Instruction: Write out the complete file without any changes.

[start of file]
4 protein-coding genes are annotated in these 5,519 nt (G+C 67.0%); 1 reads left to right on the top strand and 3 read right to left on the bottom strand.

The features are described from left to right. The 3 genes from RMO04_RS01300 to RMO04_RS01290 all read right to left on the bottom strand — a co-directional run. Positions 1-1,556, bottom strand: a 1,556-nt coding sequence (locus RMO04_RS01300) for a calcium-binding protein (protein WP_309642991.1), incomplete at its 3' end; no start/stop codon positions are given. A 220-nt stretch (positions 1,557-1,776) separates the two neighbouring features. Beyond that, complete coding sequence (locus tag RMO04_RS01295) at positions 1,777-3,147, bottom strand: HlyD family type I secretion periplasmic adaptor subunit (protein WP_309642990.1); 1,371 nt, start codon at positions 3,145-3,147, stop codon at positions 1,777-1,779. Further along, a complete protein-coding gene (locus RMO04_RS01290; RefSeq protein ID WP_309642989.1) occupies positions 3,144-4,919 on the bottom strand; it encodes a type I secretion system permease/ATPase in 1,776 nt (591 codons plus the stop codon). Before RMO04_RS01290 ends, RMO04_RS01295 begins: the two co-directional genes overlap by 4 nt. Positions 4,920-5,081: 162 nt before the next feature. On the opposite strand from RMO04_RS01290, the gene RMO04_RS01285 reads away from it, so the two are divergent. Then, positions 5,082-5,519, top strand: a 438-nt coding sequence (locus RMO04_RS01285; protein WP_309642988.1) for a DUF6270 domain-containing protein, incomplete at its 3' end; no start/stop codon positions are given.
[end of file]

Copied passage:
4 protein-coding genes are annotated in these 5,519 nt (G+C 67.0%); 1 reads left to right on the top strand and 3 read right to left on the bottom strand.

The features are described from left to right. The 3 genes from RMO04_RS01300 to RMO04_RS01290 all read right to left on the bottom strand — a co-directional run. Positions 1-1,556, bottom strand: a 1,556-nt coding sequence (locus RMO04_RS01300) for a calcium-binding protein (protein WP_309642991.1), incomplete at its 3' end; no start/stop codon positions are given. A 220-nt stretch (positions 1,557-1,776) separates the two neighbouring features. Beyond that, complete coding sequence (locus tag RMO04_RS01295) at positions 1,777-3,147, bottom strand: HlyD family type I secretion periplasmic adaptor subunit (protein WP_309642990.1); 1,371 nt, start codon at positions 3,145-3,147, stop codon at positions 1,777-1,779. Further along, a complete protein-coding gene (locus RMO04_RS01290; RefSeq protein ID WP_309642989.1) occupies positions 3,144-4,919 on the bottom strand; it encodes a type I secretion system permease/ATPase in 1,776 nt (591 codons plus the stop codon). Before RMO04_RS01290 ends, RMO04_RS01295 begins: the two co-directional genes overlap by 4 nt. Positions 4,920-5,081: 162 nt before the next feature. On the opposite strand from RMO04_RS01290, the gene RMO04_RS01285 reads away from it, so the two are divergent. Then, positions 5,082-5,519, top strand: a 438-nt coding sequence (locus RMO04_RS01285; protein WP_309642988.1) for a DUF6270 domain-containing protein, incomplete at its 3' end; no start/stop codon positions are given.